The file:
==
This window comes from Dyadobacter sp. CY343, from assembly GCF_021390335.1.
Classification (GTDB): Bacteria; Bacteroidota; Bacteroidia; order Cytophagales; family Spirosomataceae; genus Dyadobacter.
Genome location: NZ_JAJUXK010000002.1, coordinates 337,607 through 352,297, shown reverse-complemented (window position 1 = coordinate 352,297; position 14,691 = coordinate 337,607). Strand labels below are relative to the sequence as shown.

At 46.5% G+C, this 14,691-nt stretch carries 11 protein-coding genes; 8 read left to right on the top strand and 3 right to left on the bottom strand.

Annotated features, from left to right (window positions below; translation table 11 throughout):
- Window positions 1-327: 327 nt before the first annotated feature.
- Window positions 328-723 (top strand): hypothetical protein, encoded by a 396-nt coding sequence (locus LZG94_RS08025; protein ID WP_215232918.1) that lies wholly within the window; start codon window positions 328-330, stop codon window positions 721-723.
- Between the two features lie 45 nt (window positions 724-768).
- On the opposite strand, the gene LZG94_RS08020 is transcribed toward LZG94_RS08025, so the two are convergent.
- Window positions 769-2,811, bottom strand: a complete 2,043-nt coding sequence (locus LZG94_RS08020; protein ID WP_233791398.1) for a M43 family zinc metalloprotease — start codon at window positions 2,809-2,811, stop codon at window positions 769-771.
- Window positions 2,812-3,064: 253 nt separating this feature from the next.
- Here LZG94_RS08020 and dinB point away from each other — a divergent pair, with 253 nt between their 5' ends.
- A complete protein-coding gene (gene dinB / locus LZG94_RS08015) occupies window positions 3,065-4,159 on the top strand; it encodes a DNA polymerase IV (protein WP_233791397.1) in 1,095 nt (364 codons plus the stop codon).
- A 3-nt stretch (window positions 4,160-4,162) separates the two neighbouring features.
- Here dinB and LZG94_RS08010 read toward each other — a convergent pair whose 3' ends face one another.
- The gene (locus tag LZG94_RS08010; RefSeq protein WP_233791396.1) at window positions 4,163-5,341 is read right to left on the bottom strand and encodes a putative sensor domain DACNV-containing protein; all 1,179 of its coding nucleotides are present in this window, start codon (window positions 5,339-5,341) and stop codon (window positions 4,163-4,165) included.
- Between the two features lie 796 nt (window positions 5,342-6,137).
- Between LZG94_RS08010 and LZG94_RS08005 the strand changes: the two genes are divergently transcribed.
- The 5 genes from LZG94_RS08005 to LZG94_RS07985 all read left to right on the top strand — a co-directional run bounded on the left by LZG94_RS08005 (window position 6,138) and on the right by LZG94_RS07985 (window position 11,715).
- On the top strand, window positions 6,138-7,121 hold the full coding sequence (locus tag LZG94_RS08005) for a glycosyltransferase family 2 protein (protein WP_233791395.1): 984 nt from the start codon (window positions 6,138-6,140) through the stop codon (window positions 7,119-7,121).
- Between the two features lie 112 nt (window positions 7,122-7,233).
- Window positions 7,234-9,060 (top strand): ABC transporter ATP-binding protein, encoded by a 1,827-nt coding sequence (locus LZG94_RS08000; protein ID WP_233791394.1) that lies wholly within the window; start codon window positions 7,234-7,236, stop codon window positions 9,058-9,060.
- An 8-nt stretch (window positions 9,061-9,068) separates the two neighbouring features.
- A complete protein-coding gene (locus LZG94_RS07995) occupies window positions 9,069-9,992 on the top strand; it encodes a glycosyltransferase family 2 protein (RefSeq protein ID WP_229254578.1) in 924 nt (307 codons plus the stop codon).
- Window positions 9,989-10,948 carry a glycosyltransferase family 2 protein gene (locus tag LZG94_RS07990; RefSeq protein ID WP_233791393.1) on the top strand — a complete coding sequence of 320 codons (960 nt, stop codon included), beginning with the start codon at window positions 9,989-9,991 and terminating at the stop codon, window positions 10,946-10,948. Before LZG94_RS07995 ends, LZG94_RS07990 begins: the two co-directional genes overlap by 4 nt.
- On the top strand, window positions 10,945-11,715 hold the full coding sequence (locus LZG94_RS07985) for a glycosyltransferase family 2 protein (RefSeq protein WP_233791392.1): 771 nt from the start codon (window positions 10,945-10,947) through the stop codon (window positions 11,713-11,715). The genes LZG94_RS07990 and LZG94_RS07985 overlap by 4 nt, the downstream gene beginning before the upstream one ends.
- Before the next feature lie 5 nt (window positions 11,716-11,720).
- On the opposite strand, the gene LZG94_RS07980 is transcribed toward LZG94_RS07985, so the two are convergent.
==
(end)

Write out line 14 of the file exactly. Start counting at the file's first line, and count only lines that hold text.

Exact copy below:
- A 3-nt stretch (window positions 4,160-4,162) separates the two neighbouring features.